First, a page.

14 FTF3 s SLCs met two times per week. It is during this time that teaching staff discuss the academic and behavioral progress of the students they share, study and improve their instruction and conduct the business of their community. (IRRE website: Figure 4 illustrates the responses of teachers in FTF2 and FTF3 when asked During SLC meetings, how frequently do you discuss the following? Teachers in FTF3 reported that student discipline was the most talked about subject with over 90% of survey respondents saying that student discipline was discussed during at least every other meeting and 40% reporting that student discipline was talked about during every meeting. Student discipline was not the only major subject discussed; teachers reported that the meeting time was also spent discussing strategies for improving instruction. Figure 4. SLC Meeting Communication Topics During SLC Meetings, How Frequently Do You Discuss The Following? % of Respondents 100% 90% 80% 70% 60% 50% 40% 30% 20% 10% 0% FTF2 FTF3 FTF2 FTF3 FTF2 FTF3 FTF2 FTF3 Student Discipline Improving our Instruction Course Content/ Standards Curriculum Alignment Every Other Meeting Every Meeting 12

15 Compared to these two topics there was a precipitous drop-off in reported conversations around course content standards and curricular alignment. These results support the network analysis finding that in FTF3 SLC s are more highly associated with communication around classroom management (student discipline) and strategies for assisting low performing students (improving instruction) compared to selecting and planning course content coverage and pacing (course content/standards and curriculum alignment). Notably, discussions in SLCs varied between FTF2 and FTF3 as can be seen by comparing adjacent bars in Figure 4. While the top two categories of discussion remained the same in both schools, the quantity of discussions in these areas was greater in FTF2. In addition, course content/standards, and curriculum alignment were reported to be discussed far more often in FTF2 than in FTF3. These results tend to align well with the network analysis finding that in FTF2 SLC s were evenly associated with communication around classroom management, strategies for assisting low performing students and selecting and planning course content coverage and pacing. However, it is somewhat unclear why the overall amount of discussion during common planning time is greater in FTF2, yet belonging to the same SLC is associated with a greater likelihood of communication in FTF3. It is possible that the SLC structure is so firmly embedded in FTF3 that much intra-slc discussion occurs outside of common planning time. The communication patterns described by the network analysis tend to reflect what is discussed during common planning time. There is support for the claim that creating small 13

16 learning communities and setting aside specific meeting times for these SLCs had an impact on communication patterns within a school. Educational Importance First Things First is one of several comprehensive school reform programs whose theory of action involves making structural changes to a school to fashion a new environment. In order to create communities within a school, FTF groups teachers and has them spend significant amounts of time together. An important part of any community is communication. It is through communication that shared norms can develop, information can flow, and eventually practices can changed. Within the three schools observed, teachers at those schools further along in the process of implementing FTF were more likely to turn to someone within their own SLC for advice. These results support the idea that implementing structural changes in a school may influence communication patterns. This study provides evidence that restructuring (an organic, inexpensive change) can have an impact on who talks to whom within a school. The findings described in this paper shed light on the potential of structural reform to build professional community among high school faculties. Furthermore, it illustrates the multiple communities to which teachers may need or choose to belong in order to meet all of their professional needs. 14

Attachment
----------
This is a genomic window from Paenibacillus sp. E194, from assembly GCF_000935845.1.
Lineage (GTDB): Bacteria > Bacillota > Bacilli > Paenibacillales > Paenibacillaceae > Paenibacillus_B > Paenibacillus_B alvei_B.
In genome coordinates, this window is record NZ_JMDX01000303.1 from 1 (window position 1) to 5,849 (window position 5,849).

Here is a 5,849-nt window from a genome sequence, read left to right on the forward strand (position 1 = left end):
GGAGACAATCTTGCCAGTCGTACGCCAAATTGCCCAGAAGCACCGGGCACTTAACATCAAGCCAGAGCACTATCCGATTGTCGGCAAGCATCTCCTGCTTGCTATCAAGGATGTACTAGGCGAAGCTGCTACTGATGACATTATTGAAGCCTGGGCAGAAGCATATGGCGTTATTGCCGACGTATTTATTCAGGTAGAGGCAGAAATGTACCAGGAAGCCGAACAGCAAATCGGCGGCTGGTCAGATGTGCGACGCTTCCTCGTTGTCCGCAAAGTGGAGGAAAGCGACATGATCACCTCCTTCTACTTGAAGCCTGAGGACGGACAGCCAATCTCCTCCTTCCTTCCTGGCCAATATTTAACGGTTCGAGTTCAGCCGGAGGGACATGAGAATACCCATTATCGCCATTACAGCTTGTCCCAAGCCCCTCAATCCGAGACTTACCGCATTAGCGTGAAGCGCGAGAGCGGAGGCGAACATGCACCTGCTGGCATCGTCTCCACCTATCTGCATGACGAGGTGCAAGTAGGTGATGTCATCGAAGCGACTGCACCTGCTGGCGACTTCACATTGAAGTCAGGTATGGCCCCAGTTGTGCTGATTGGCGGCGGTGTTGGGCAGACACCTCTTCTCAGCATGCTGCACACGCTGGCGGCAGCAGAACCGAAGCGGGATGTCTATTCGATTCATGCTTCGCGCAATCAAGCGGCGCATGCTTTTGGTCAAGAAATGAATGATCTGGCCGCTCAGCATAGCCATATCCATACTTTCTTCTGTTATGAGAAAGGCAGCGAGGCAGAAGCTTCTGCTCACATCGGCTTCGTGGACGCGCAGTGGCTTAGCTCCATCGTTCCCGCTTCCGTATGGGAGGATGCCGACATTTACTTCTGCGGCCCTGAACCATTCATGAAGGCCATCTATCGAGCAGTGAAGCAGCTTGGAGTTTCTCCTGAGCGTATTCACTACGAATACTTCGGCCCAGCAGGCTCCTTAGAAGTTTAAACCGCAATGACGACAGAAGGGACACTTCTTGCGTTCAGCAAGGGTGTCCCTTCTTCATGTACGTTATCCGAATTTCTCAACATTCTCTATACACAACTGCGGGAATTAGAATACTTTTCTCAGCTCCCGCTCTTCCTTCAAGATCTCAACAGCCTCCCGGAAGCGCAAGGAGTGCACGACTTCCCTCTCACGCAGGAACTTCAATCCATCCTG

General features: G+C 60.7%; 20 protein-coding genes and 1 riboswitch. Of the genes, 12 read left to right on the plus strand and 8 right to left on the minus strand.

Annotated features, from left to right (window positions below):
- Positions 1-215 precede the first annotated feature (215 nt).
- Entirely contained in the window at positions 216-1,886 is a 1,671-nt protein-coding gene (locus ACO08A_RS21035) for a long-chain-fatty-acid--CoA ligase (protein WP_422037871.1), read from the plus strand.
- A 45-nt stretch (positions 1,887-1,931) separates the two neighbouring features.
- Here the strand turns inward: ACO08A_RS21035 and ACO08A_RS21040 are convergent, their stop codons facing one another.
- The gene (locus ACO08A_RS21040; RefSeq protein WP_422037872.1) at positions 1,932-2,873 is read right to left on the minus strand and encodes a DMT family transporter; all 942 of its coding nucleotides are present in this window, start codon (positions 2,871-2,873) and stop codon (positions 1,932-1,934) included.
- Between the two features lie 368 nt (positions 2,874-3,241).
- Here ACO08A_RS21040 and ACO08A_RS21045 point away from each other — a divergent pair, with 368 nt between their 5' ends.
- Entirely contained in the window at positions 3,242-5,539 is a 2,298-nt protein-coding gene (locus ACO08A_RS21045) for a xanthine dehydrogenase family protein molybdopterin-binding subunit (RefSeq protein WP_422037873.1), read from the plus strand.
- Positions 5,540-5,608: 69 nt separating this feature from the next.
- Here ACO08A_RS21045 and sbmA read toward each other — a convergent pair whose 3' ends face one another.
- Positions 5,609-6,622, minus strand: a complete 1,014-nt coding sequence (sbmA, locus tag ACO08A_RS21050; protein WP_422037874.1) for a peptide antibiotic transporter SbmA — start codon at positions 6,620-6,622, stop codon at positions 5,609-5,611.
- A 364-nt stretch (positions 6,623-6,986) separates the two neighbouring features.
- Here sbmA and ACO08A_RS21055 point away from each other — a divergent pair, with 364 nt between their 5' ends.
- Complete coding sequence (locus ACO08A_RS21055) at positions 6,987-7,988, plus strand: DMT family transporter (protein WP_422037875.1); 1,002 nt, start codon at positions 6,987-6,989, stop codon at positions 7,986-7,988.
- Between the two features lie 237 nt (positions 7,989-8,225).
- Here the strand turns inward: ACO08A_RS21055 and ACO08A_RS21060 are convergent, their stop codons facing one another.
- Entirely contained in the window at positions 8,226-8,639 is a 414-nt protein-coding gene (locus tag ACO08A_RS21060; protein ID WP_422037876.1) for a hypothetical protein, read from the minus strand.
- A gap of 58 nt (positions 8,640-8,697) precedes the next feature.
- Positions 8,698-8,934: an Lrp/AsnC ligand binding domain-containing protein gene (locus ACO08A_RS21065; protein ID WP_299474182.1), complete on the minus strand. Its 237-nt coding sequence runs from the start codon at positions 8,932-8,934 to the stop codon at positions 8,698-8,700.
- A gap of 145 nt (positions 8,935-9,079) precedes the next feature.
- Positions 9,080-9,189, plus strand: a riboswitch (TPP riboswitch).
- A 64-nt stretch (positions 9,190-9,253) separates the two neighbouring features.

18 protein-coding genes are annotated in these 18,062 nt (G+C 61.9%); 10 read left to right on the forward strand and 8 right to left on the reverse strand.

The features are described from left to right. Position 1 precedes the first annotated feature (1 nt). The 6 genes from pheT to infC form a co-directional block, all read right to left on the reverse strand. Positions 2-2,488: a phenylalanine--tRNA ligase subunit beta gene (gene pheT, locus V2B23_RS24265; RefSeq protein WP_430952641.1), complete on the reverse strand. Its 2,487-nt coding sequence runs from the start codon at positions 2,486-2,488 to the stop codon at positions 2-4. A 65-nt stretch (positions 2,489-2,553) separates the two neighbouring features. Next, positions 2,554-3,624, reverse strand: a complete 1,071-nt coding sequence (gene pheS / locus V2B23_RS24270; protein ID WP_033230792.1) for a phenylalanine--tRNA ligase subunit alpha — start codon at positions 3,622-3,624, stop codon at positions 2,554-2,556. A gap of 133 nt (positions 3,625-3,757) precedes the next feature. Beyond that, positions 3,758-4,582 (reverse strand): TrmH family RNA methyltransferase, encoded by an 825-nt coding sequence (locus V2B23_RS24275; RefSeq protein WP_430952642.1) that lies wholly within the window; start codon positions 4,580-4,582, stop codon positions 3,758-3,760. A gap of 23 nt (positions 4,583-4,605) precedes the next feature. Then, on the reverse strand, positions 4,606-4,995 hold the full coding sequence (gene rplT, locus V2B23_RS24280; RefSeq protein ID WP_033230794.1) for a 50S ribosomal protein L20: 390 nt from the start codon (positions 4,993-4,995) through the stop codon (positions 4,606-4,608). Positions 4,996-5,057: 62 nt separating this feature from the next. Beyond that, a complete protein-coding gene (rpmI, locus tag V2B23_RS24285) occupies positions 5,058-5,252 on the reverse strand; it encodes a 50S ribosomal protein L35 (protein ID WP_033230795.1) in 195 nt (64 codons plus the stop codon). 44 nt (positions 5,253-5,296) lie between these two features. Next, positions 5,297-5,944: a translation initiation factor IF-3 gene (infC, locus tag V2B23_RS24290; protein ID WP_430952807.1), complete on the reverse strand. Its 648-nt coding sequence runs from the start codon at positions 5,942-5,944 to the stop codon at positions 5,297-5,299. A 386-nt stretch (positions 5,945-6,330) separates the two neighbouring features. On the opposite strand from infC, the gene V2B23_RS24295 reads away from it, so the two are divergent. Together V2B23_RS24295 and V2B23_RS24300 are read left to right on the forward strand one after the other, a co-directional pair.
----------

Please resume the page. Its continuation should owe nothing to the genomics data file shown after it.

17 Bibliography Darling-Hammond, L. (1996). Beyond Bureaucracy: Restructuring Schools for High Performance. In Rewards and reform: Creating educational incentives that work, ed. S. H. Fuhrman and J. A. O'Day. San Francisco, CA: Jossey-Bass Publishers. Moody, J. (2001). Race, school integration, and friendship segregation in america. The American Journal of Sociology, 107(3), 679. Hoff, P. D. (2003). Random effects models for network data. Unpublished manuscript. Ibarra, H. (1992). Homophily and differential returns: Sex differences in network structure and access in an advertising firm. Administrative Science Quarterly, 37(3), 422. McLaughlin, M. W., & Talbert, J. E. (2001). Professional communities and the work of high school teaching. Chicago and London: The University of Chicago Press. Weinbaum, E. H., Supovitz, J. A., Gross, B., Cole, R. P., Weiss, M. J., & Ricalde, B. (2006). Going with the flow: Communication and reform in high schools. Paper presented at the annual meeting of the American Educational Research Association, San Francisco, CA. 15